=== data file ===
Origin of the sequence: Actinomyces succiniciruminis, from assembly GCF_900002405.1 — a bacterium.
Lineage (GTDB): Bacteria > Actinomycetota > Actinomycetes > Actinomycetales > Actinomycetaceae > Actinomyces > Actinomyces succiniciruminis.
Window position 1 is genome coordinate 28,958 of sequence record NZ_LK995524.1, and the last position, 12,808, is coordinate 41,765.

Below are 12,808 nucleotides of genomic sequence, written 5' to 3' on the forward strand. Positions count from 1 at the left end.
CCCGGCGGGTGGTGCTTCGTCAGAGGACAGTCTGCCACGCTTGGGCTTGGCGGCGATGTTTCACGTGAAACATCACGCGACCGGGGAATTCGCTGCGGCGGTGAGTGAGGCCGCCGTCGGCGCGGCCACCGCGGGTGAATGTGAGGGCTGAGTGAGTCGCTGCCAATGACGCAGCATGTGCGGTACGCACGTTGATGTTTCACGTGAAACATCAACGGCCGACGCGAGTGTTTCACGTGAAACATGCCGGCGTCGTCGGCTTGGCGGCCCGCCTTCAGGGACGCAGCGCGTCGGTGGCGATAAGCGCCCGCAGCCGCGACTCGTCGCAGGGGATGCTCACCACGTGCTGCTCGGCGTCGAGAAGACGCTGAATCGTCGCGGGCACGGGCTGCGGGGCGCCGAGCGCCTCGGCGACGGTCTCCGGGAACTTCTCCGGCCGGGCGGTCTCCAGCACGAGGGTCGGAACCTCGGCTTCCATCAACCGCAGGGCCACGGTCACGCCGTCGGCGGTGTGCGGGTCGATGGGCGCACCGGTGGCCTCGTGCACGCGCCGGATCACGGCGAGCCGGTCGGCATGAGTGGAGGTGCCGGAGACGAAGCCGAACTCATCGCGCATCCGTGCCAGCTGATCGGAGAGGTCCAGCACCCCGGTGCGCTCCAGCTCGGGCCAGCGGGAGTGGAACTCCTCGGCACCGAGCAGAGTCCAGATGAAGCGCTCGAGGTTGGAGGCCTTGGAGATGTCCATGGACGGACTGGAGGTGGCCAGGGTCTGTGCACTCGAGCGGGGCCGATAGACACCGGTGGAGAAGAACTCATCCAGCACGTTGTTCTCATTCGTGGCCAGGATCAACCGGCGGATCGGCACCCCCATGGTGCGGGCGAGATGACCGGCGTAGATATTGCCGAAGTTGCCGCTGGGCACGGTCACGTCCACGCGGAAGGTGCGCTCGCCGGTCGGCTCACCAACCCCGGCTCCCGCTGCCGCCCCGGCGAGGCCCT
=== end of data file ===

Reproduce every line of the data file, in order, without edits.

Origin of the sequence: Actinomyces succiniciruminis, from assembly GCF_900002405.1 — a bacterium.
Lineage (GTDB): Bacteria > Actinomycetota > Actinomycetes > Actinomycetales > Actinomycetaceae > Actinomyces > Actinomyces succiniciruminis.
Window position 1 is genome coordinate 28,958 of sequence record NZ_LK995524.1, and the last position, 12,808, is coordinate 41,765.

Below are 12,808 nucleotides of genomic sequence, written 5' to 3' on the forward strand. Positions count from 1 at the left end.
CCCGGCGGGTGGTGCTTCGTCAGAGGACAGTCTGCCACGCTTGGGCTTGGCGGCGATGTTTCACGTGAAACATCACGCGACCGGGGAATTCGCTGCGGCGGTGAGTGAGGCCGCCGTCGGCGCGGCCACCGCGGGTGAATGTGAGGGCTGAGTGAGTCGCTGCCAATGACGCAGCATGTGCGGTACGCACGTTGATGTTTCACGTGAAACATCAACGGCCGACGCGAGTGTTTCACGTGAAACATGCCGGCGTCGTCGGCTTGGCGGCCCGCCTTCAGGGACGCAGCGCGTCGGTGGCGATAAGCGCCCGCAGCCGCGACTCGTCGCAGGGGATGCTCACCACGTGCTGCTCGGCGTCGAGAAGACGCTGAATCGTCGCGGGCACGGGCTGCGGGGCGCCGAGCGCCTCGGCGACGGTCTCCGGGAACTTCTCCGGCCGGGCGGTCTCCAGCACGAGGGTCGGAACCTCGGCTTCCATCAACCGCAGGGCCACGGTCACGCCGTCGGCGGTGTGCGGGTCGATGGGCGCACCGGTGGCCTCGTGCACGCGCCGGATCACGGCGAGCCGGTCGGCATGAGTGGAGGTGCCGGAGACGAAGCCGAACTCATCGCGCATCCGTGCCAGCTGATCGGAGAGGTCCAGCACCCCGGTGCGCTCCAGCTCGGGCCAGCGGGAGTGGAACTCCTCGGCACCGAGCAGAGTCCAGATGAAGCGCTCGAGGTTGGAGGCCTTGGAGATGTCCATGGACGGACTGGAGGTGGCCAGGGTCTGTGCACTCGAGCGGGGCCGATAGACACCGGTGGAGAAGAACTCATCCAGCACGTTGTTCTCATTCGTGGCCAGGATCAACCGGCGGATCGGCACCCCCATGGTGCGGGCGAGATGACCGGCGTAGATATTGCCGAAGTTGCCGCTGGGCACGGTCACGTCCACGCGGAAGGTGCGCTCGCCGGTCGGCTCACCAACCCCGGCTCCCGCTGCCGCCCCGGCGAGGCCCT